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September 2022

J Manipulative Physiol Ther. 1988 Oct; 11(5): 373-9.

Excessive pronation: a major biomechanical determinant in the development of chondromalacia and pelvic lists.

Rothbart BA, Estabrook L.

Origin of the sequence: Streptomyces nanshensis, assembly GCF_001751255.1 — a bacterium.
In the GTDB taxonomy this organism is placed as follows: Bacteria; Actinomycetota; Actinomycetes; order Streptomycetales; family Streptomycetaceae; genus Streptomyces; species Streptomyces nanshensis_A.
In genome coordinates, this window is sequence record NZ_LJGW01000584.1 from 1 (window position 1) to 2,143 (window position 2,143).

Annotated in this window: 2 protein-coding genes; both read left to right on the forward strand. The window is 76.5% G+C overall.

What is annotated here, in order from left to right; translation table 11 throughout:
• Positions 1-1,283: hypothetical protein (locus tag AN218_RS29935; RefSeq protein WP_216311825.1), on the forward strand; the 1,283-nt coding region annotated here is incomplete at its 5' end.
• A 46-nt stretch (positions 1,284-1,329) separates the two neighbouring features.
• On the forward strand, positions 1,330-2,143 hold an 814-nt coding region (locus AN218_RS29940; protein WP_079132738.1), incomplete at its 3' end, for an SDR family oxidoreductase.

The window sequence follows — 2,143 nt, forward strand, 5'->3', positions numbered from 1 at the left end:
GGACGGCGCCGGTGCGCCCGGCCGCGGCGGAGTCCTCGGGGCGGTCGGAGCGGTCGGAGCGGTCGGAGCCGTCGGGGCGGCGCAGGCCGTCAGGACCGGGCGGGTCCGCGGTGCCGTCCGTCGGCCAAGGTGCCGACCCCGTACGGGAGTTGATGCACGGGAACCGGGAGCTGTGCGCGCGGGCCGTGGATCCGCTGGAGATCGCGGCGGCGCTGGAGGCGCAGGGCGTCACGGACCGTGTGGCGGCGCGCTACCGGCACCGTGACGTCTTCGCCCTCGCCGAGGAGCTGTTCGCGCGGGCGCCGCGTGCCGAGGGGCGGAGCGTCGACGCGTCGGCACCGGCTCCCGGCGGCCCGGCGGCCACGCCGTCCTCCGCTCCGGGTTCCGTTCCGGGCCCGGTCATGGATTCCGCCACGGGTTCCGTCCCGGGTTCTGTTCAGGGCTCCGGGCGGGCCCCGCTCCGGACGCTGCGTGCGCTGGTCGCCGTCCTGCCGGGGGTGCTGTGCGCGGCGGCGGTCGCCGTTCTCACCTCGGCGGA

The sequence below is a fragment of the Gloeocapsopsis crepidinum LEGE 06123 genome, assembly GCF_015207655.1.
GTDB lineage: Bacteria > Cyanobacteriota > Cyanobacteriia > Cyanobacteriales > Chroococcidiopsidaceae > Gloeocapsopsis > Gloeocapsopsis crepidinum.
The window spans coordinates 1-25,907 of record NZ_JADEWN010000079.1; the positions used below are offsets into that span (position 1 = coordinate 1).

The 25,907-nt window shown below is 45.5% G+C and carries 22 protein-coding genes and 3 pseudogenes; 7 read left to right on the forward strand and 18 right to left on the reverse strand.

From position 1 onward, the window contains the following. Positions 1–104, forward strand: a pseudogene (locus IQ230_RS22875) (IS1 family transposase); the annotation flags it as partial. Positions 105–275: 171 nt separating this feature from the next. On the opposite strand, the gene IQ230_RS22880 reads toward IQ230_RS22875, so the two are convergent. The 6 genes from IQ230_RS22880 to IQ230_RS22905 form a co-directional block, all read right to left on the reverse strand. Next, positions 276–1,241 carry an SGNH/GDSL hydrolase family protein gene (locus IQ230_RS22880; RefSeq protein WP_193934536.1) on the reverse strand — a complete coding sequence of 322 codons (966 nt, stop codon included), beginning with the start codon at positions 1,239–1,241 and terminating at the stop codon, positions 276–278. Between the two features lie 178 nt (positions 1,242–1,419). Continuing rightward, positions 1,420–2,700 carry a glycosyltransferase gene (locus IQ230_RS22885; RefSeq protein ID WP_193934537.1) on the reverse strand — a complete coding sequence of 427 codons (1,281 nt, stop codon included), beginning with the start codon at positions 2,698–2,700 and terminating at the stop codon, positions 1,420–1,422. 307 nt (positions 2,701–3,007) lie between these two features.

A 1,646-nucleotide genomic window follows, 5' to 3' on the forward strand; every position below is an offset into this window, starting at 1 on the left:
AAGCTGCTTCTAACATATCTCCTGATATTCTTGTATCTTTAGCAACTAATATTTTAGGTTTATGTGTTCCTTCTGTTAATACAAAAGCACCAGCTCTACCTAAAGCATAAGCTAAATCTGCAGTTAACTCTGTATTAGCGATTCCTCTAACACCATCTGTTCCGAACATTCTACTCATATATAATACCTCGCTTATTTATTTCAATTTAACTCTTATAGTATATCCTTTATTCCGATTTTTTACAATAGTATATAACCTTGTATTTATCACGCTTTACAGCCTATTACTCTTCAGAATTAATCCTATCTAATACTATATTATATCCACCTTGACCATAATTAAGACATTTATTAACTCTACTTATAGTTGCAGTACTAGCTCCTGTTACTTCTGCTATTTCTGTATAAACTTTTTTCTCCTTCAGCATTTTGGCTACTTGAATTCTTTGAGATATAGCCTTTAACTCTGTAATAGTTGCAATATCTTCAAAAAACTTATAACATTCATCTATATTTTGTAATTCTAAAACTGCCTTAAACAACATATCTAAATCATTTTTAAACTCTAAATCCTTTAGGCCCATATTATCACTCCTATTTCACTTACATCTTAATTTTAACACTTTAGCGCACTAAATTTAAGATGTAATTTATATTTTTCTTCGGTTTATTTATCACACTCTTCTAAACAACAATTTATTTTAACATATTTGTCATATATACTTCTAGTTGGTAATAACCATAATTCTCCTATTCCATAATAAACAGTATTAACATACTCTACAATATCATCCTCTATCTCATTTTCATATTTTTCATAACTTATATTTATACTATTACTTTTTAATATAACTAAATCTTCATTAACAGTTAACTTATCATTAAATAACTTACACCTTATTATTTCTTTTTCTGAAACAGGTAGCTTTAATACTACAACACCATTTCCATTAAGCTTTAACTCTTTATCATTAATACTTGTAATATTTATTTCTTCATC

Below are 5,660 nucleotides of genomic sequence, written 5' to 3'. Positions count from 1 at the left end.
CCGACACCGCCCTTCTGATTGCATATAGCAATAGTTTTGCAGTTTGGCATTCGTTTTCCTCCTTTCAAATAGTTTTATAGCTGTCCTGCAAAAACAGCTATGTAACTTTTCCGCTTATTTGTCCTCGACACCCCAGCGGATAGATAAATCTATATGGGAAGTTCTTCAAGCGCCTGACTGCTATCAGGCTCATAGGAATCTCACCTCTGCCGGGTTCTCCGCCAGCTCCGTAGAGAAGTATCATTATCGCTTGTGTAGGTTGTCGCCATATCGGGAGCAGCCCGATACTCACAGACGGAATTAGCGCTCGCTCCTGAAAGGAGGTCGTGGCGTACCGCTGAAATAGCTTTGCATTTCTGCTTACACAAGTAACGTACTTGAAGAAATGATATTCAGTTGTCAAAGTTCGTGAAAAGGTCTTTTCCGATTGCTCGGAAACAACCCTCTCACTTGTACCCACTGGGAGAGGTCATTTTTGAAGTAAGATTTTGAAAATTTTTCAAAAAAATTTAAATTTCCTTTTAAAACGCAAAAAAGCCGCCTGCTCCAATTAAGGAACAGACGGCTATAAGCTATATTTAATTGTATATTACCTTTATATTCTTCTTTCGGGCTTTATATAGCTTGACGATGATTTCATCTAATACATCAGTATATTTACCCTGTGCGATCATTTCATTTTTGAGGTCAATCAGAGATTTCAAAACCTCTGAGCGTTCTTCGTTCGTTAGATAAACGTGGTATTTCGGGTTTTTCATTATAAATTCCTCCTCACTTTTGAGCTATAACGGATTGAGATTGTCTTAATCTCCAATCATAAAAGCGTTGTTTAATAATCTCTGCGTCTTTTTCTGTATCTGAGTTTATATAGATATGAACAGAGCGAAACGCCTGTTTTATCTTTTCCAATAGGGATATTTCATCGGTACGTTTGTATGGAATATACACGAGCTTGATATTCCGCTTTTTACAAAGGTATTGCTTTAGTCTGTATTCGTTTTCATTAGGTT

Based on statistical analysis of 97 chronic low back patients, a pelvic list model has been proposed explaining the correlation between leg length discrepancies (LLD) and sciatica. This model suggests that asymmetrical pronation patterns (one pedal arch dropping more than the contralateral pedal arch) initiates a forward downward rotation within the sacroiliac joint. Entrapment of the sciatic nerve between the piriformis muscle and sacrospinous ligament occurs. Clinically, paresis is observed: numbness, weakness and eventually paralysis of the affected limb. Based on this work, the authors have comprised a classification dividing LLD into two main categories: functional and anatomical. Functional LLD have been subdivided into two types of lists: static and dynamic. Treatment based on a combination of chiropractic and podiatric therapy is presented with a 6-month follow-up. Analysis of the success in this tandem approach is very promising. Concurrently, a chondromalacia model is proposed explaining the pathomechanical events associated with oblique tracking patellar syndrome. The authors suggest that excessive pronation is the causative factor directing asynchronous rotation between the shank and femur. This forces the patella out of its normal tracking groove, which, in turn, generates erosion between the inferior margin of the patella and femoral epicondyles.

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